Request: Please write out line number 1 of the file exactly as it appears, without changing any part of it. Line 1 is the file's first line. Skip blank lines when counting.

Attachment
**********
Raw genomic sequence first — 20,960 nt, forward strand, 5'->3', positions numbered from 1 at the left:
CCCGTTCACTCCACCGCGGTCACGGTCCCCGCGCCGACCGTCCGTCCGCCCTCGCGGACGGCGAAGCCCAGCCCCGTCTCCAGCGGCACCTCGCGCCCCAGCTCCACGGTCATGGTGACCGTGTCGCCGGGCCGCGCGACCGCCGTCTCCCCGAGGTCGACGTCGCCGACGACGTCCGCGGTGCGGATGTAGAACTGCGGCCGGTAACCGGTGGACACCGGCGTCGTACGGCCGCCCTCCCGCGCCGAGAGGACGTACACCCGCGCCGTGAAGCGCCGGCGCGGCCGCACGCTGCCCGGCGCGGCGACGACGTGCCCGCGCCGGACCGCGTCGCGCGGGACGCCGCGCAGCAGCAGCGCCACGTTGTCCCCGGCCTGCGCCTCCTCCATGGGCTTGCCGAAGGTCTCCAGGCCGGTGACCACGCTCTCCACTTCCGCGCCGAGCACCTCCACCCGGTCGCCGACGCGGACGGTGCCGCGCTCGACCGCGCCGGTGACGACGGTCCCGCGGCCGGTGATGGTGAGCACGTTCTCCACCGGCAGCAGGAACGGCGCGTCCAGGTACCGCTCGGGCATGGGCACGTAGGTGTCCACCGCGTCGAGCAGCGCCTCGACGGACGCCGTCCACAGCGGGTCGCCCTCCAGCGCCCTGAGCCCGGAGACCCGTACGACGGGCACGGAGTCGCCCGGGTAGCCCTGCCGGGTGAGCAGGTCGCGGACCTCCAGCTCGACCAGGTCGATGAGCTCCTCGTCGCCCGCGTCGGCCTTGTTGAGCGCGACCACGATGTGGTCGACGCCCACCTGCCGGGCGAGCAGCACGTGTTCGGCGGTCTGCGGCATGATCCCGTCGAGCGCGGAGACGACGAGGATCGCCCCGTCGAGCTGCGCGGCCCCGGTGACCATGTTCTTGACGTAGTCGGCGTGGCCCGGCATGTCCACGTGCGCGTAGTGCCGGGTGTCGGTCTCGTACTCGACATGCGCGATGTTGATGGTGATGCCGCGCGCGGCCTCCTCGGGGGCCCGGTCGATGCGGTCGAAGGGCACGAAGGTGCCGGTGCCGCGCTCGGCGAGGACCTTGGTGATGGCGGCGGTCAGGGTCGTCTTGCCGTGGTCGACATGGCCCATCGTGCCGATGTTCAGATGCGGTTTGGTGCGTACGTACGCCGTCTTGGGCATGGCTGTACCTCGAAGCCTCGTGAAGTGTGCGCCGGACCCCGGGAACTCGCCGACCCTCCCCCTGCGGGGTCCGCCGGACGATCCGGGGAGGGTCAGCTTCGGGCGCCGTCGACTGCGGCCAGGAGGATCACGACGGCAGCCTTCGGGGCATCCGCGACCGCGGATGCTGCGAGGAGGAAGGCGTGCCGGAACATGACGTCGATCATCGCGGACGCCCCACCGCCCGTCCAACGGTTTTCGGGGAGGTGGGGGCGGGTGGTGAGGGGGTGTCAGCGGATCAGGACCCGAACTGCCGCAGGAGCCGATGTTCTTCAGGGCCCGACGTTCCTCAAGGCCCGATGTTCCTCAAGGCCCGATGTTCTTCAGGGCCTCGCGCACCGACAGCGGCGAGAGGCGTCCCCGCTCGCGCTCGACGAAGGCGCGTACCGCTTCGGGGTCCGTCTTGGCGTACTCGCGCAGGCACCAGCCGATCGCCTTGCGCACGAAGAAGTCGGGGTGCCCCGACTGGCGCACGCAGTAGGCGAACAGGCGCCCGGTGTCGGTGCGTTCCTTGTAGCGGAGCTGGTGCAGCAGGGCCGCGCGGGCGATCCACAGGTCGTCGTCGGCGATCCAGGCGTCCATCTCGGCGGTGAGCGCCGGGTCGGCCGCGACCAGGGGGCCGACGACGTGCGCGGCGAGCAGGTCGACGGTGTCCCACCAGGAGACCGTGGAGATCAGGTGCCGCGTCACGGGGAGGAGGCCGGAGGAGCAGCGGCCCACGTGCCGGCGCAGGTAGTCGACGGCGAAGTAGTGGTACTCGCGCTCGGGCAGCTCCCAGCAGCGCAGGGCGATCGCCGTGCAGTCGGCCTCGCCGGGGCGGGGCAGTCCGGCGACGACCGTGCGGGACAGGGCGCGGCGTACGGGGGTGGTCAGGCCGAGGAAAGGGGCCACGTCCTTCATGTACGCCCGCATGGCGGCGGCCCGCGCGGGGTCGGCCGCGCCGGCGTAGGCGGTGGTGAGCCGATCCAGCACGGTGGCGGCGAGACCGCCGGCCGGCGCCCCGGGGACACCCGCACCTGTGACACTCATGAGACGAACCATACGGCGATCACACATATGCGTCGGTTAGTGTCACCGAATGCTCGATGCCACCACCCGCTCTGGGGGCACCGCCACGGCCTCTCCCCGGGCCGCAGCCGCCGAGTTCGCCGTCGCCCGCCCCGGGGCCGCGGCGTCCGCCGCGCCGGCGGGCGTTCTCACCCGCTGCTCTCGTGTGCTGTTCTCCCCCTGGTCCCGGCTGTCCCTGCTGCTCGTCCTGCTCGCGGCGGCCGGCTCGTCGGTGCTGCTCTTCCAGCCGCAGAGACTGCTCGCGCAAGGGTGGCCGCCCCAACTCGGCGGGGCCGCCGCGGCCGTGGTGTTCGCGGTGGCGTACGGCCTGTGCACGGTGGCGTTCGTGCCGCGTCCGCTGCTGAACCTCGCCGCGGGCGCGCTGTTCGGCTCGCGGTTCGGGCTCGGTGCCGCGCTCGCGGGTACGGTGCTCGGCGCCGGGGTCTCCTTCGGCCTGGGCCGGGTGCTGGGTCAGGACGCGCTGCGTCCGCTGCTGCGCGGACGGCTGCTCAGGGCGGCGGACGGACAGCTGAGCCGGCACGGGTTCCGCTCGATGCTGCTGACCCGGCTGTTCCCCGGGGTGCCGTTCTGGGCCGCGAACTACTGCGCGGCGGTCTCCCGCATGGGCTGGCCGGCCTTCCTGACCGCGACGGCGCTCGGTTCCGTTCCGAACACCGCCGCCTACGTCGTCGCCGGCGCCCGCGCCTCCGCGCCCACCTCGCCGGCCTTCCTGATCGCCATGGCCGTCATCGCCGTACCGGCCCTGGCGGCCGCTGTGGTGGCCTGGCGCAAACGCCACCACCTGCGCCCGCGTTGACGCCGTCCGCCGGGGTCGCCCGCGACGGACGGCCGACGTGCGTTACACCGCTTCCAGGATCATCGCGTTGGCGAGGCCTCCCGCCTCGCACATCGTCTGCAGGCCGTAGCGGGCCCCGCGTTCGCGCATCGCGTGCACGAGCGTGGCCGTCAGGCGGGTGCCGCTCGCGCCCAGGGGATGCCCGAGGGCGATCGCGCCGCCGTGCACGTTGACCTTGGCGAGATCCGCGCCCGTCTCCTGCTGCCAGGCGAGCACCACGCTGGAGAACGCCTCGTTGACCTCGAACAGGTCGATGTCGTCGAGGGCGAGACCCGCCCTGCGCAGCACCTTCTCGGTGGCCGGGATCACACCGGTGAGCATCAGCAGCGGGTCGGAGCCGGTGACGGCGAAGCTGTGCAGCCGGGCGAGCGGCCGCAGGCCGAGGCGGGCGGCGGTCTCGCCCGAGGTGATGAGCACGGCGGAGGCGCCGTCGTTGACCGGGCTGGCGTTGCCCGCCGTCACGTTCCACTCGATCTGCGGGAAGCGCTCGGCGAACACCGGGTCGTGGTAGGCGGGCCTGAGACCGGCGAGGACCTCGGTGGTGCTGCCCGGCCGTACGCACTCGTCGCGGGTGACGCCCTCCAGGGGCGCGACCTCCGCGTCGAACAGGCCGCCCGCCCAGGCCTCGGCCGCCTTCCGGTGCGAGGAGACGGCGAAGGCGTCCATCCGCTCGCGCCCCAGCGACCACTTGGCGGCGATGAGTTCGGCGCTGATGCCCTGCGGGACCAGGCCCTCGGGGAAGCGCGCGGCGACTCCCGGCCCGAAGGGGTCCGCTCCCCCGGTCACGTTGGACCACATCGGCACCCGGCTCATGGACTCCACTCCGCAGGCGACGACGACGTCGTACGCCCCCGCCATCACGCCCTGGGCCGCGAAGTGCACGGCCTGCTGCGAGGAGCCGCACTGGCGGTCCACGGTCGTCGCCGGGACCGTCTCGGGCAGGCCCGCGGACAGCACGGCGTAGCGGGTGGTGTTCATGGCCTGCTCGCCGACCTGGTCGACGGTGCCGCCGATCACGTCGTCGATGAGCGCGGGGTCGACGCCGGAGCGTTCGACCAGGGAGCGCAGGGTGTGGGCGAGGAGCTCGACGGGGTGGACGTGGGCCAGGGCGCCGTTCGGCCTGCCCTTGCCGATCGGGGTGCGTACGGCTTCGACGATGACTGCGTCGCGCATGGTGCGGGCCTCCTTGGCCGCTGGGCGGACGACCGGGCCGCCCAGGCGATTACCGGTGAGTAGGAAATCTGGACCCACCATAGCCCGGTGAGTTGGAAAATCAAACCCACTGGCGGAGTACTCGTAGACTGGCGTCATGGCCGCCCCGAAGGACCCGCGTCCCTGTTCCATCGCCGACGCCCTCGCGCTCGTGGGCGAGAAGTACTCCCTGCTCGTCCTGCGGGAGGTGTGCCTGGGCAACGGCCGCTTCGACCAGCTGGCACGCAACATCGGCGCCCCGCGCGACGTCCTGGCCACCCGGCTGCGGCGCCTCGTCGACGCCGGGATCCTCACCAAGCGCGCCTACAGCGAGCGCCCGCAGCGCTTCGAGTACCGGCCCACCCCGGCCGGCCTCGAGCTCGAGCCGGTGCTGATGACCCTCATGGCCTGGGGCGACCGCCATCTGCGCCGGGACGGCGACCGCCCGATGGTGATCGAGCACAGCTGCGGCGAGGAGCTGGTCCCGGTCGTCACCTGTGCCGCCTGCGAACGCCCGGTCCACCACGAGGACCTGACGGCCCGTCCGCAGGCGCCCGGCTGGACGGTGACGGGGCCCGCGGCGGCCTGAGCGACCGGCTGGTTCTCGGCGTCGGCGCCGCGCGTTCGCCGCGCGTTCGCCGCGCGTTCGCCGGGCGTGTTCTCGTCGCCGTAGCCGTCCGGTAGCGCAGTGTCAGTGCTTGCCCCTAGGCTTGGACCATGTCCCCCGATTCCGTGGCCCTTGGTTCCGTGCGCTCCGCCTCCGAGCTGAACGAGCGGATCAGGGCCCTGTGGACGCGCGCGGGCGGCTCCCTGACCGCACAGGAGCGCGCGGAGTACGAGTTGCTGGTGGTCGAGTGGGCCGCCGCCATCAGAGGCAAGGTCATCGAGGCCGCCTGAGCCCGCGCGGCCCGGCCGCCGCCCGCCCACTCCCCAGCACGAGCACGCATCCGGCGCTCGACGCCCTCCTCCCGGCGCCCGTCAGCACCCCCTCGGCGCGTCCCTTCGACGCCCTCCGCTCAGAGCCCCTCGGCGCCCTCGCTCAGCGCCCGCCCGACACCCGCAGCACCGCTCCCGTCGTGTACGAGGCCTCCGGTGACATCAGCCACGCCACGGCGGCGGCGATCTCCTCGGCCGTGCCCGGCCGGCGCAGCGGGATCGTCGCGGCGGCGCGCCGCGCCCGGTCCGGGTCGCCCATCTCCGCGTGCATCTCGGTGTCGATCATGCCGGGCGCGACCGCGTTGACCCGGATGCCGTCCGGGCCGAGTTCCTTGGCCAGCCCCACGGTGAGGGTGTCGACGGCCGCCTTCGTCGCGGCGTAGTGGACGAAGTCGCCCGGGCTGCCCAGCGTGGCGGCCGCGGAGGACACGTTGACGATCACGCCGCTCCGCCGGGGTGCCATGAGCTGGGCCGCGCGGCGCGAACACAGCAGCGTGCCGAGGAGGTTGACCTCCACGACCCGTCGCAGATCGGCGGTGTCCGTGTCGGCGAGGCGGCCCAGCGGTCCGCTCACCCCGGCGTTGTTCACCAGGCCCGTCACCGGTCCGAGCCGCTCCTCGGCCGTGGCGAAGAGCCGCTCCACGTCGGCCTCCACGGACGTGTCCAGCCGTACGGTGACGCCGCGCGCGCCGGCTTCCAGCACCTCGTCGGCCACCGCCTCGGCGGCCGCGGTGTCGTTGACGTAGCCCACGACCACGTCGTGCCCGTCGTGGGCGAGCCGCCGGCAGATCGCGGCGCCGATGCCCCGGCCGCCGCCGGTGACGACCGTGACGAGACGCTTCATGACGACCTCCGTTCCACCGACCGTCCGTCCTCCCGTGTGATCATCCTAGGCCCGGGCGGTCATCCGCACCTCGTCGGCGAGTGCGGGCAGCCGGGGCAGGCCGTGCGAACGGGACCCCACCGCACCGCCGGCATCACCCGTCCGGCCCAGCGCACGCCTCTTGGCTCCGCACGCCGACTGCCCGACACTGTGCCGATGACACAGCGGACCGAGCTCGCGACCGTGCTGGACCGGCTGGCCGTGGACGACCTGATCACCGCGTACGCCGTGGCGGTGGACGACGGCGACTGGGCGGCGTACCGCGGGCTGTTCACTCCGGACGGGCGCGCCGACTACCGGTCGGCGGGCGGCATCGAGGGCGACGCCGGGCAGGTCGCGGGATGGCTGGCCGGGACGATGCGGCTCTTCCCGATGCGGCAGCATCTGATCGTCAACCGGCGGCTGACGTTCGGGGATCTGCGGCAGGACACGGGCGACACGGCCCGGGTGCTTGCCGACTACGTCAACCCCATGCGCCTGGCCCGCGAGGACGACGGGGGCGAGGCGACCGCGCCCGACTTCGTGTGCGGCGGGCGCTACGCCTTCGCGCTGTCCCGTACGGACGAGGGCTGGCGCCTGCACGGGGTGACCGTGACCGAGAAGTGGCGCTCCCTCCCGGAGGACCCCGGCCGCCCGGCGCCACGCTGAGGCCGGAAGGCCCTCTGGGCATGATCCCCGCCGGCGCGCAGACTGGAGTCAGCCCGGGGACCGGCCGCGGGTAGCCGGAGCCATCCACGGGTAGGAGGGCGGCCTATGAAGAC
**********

Raw genomic sequence first — 20,960 nt, forward strand, 5'->3', positions numbered from 1 at the left: